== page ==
Ukraine's First Lady Olena Zelenska has appeared on US Vogue's special digital cover with an accompanying interview.
The wife of Ukrainian president Volodymyr Zelenskyy met with journalist Rachel Donadio inside the presidential office compound in Kyiv and was photographed by Annie Leibovitz.
"As the war in Ukraine enters a critical new phase, the country's First Lady, Olena Zelenska, has become a key player – a frontline diplomat and the face of her nation’s emotional toll," British Vogue wrote on Instagram, sharing the story.
“These have been the most horrible months of my life, and the lives of every Ukrainian,” she told Vogue US, through a translator.
“Frankly I don’t think anyone is aware of how we have managed emotionally.”
But Zelenska added, inspired by her fellow Ukrainians, “We’re looking forward to victory. We have no doubt we will prevail. And this is what keeps us going.”
This comes after her emotional plea to Congress in the US for more defence systems, addressing them "not as a first lady but as a daughter and a mother". She paid homage to Ukrainian children killed in the war in a speech outside Kyiv's Saint Sophie Cathedral, hanging bells in the trees with grieving parents.
Watch: Olena Zelenska asks U.S. Congress for additional weapons to defend Ukraine
“The bells stood for the voices of the innocent children, so they would ring forever and be heard forever,” Zelenska told the publication. “I was in tears the whole hour I was there.”
She's also leading an initiative to train mental-health practitioners and teach first-line responders to act as counsellors, to help Ukrainians suffering from trauma.
Zelenska opened up to Donadio about having to adapt to her role as First Lady. "I like being backstage – it suited me,” she said. “Moving into the limelight was quite difficult for me.”
Before Zelenskyy became president in 2019, he was an actor, comedian and TV personality, while Zelenska was a screenwriter. He also founded production company Studio Kvartal 95, which produced the popular satirical comedy Evening Kvartal, which he stared in and she was a writer for.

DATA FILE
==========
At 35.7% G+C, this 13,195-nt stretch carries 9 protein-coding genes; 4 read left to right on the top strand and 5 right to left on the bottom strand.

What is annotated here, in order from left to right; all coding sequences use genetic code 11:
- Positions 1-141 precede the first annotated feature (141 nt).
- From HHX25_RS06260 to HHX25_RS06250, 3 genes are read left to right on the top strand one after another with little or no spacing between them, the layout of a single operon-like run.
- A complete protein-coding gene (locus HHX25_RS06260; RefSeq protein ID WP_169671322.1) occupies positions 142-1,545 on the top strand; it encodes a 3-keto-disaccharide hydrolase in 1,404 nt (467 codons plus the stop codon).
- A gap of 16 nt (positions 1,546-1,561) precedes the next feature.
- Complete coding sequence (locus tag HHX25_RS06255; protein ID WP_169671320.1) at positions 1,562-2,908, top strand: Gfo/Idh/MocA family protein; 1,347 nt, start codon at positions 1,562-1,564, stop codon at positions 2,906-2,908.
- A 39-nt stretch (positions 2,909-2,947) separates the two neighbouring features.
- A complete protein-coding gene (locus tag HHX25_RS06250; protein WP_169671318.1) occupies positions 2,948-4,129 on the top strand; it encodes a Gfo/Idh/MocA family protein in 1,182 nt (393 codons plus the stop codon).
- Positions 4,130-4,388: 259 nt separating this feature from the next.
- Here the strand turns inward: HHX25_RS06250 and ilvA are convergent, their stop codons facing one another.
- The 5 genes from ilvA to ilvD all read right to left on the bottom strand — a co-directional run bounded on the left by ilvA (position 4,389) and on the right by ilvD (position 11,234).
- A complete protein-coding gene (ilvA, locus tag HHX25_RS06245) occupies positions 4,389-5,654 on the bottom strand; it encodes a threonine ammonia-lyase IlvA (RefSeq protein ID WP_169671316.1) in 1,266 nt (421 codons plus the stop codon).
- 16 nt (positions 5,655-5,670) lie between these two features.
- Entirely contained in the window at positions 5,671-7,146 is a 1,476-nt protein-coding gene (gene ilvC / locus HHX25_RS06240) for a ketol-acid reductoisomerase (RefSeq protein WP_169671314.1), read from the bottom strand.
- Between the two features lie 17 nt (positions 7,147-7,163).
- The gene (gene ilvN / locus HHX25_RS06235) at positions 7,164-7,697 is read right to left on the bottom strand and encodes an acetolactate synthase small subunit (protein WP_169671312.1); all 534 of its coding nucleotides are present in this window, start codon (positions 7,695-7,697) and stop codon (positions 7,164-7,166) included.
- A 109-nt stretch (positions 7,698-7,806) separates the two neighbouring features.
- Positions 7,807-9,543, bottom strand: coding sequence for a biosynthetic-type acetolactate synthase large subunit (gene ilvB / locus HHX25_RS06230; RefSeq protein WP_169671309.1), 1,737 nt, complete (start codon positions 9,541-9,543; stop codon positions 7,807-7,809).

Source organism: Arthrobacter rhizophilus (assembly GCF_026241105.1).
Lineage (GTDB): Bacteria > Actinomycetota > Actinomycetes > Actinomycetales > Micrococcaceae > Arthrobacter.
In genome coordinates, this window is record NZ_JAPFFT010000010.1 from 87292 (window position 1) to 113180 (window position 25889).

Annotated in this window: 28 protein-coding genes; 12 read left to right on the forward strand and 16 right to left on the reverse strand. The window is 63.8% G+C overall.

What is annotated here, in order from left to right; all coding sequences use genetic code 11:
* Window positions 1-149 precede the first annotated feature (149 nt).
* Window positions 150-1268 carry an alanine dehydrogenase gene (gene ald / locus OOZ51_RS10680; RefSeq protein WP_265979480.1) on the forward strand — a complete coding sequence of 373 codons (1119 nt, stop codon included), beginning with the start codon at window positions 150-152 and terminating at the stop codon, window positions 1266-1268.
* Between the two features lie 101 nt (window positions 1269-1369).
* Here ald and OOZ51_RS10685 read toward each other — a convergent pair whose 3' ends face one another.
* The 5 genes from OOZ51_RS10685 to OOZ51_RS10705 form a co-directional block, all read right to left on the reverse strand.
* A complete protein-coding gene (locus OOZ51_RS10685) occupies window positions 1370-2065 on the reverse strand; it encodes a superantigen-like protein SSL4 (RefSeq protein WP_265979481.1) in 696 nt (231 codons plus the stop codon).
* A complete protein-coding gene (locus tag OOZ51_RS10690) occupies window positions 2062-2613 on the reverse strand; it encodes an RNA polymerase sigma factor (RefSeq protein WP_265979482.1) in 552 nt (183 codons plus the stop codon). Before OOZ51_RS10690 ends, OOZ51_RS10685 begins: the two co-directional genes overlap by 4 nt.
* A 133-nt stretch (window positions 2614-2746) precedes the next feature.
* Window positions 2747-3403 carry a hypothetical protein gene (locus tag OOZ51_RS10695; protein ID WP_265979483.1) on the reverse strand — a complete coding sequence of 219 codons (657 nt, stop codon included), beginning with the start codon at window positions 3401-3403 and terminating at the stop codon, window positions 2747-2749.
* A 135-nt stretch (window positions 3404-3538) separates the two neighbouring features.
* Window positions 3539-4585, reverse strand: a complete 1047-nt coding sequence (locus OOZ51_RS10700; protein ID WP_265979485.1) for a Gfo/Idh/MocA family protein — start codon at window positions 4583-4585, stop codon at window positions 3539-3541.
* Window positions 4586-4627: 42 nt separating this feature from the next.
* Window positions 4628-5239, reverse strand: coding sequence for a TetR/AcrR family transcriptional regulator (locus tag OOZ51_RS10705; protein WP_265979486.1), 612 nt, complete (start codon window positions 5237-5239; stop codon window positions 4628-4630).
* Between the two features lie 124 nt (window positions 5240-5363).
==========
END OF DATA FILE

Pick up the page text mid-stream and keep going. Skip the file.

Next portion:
This helps to explain her preference to work more behind the scenes, in more normal circumstances.
Despite originally being hesitant about her husband running for presidency, she said modestly, "I'm trying to do my best."
Donadio describes Zelenska as a 'subtle promoter of Ukranian designers', wearing an ecru silk blouse with a black velvet bow tied around the neck and black mid-calf skirt on the first day of their meeting, and wide-leg jeans, chunky white sneakers with yellow and blue details, from the fundraising project by brand The Coat, and a button-down shirt, on the second.
With the pair discussing both Ukranian fashion and what Zelenska describes as "a war of extermination" in the same breath, Donadio acknowledges the strangeness of this before adding, 'and yet this is the cognitive dissonance of today's Ukraine'.
Speaking about her family being targets of the Russian invasion, Zelenska said, "I can't think about it too seriously, because otherwise I would become paranoid."
When the war began in February, Zelenska was at home in the presidential residence in Kyiv with Zelenskyy and their two children Oleksandra, 18, and Kyrylo, nine.
Talking about the early days of the war, with her husband in the limelight, and her and her children moving between safe locations, she said, "My daily schedule didn't have a free moment when I could just sit back and start thinking about bad things."
Aside from her First Lady duties, she helped her son with online schooling despite obvious challenges, played board games and read. During a period of time, she wasn't able to speak to Zelenskyy or her parents.
On being with her children, she said, “I don’t even know how I would have survived these months if we had been apart.” Meanwhile, Zelenskyy still hasn't been able to see them.
Before her visit to Washington, Donadio had also spoke to the President himself. "Home is also the front line," he said, when told she was there to ask about the home front.
On the importance of his family being role models, he said, "I can do it for one part of our people, for a significant part.
"But for women and children, my wife being here sets an example. I believe that she plays a very powerful role for Ukraine, for our families, and for our women."
While he has, of course, "been worried sick" about his family and has "wanted to hug them so much", he's proud of his wife. “She has a strong personality to start with. And probably she is stronger than she thought she was. And this war – well, any war is probably bound to bring out qualities you never expected to have.”
He added, "Of course she is my love. But she is my greatest friend. Olena really is my best friend. She is also a patriot and she deeply loves Ukraine. It’s true.
"And she is an excellent mother."
Coming back to Zelenska, when asked if anything had prepared her for the war, she said, "Nothing. We were living happy lives and we never thought this would happen."
Maintaining some degree of optimism, she then added, "But we have hope."
In the story she wears Ukranian designers, including Bettter, Six, Hvoya, The Coat, Kachorovska and Poustovit, with Julie Pelipas as the fashion editor.
A version of the digital cover story, organised in partnership with the Ukrainian edition of Vogue, will be published in the October 2022 issue.